Contact Menu
Get trusted estate planning
and probate help by calling

Houston Texas Estate Planning Blog

What to expect when facing complicated estate planning

At Doehring & Doehring, Attorneys at Law, we understand that complicated estate planning needs tailored, creative solutions. That is why we work with our clients from the formation of an initial plan to the ongoing maintenance and updating that is typically necessary.

While every client is different, there is a relatively standard process. Knowing the general steps could help shape your expectations about approaching a complex estate plan. Please read on for a brief overview.

It could be time to take another look at your estate plan

If you are reading about estate plans, then it could be time for you to update or revisit yours. Texas law changes from time to time, and it is likely that your own family situation does the same.

It is rarely inappropriate to look at your plans for your family's future. However, there are some times when it could be even more important to analyze how your assets may behave and the potential consequences for your loved ones.

What does it mean to be a beneficiary?

After the death of a loved one, many Texas residents find it comforting to learn that their family member left something behind for them. In some cases, the assets could be of value, or they could be sentimental. Whatever the case, individuals are often keen on obtaining the bequests intended for them.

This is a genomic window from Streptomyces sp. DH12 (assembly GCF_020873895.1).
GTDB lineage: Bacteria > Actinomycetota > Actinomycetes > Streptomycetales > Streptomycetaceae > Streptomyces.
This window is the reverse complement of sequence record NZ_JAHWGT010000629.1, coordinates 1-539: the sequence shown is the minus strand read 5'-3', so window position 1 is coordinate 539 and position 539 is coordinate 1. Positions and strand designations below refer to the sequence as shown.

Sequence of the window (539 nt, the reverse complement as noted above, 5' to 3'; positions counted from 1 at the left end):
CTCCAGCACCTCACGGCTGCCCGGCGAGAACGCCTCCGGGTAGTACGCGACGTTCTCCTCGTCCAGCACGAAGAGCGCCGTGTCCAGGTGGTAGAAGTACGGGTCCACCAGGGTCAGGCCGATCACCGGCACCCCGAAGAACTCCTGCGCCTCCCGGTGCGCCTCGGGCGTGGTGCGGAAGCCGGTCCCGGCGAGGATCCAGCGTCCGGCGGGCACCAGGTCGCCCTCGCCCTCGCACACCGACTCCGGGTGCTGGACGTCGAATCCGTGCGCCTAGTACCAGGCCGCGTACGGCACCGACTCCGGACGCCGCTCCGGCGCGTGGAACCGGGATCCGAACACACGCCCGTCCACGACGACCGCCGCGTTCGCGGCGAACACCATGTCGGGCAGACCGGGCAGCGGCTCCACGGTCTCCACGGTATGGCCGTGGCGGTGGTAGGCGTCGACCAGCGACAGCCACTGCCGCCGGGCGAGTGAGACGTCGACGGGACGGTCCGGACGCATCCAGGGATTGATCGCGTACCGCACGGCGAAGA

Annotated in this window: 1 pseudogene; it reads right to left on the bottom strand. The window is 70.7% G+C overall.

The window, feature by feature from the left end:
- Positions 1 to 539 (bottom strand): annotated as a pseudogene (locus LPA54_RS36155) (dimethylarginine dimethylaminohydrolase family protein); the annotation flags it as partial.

Of course, if you believe that you are a beneficiary, you may want to remember that there are different types of beneficiaries and that you may not necessarily stand first in line to obtain a particular asset. If the probate process for your loved one's estate is about to begin, you may want to know what that means for you as a possible beneficiary.

Should I be a personal representative?

If someone named you as their personal representative, it probably means that you held a position of trust. Your loved one probably had confidence that you would make the right decisions about the estate. However, the Texas inheritance process is not something you have to navigate by yourself.

Chances are it was not the intent for the execution of his or her estate to become an undue burden. Unfortunately, especially with complex or multi-generational estates, this could become the case if you do not approach the situation carefully. Generally speaking, the more people that are involved in an estate, the more complex and potentially contentious your resolution could be.

Which estates need probate in Texas?

You would not typically have to go through probate in Texas for estates worth less than $75,000. This is good news for people who qualify, as the loss of a loved one is devastating enough without adding the potential stress of the often-complex probate process. However, even if the value of the estate is under the limit, you may still need to do some legal work in order to make sure that you transfer the assets properly and incur the minimum tax penalty.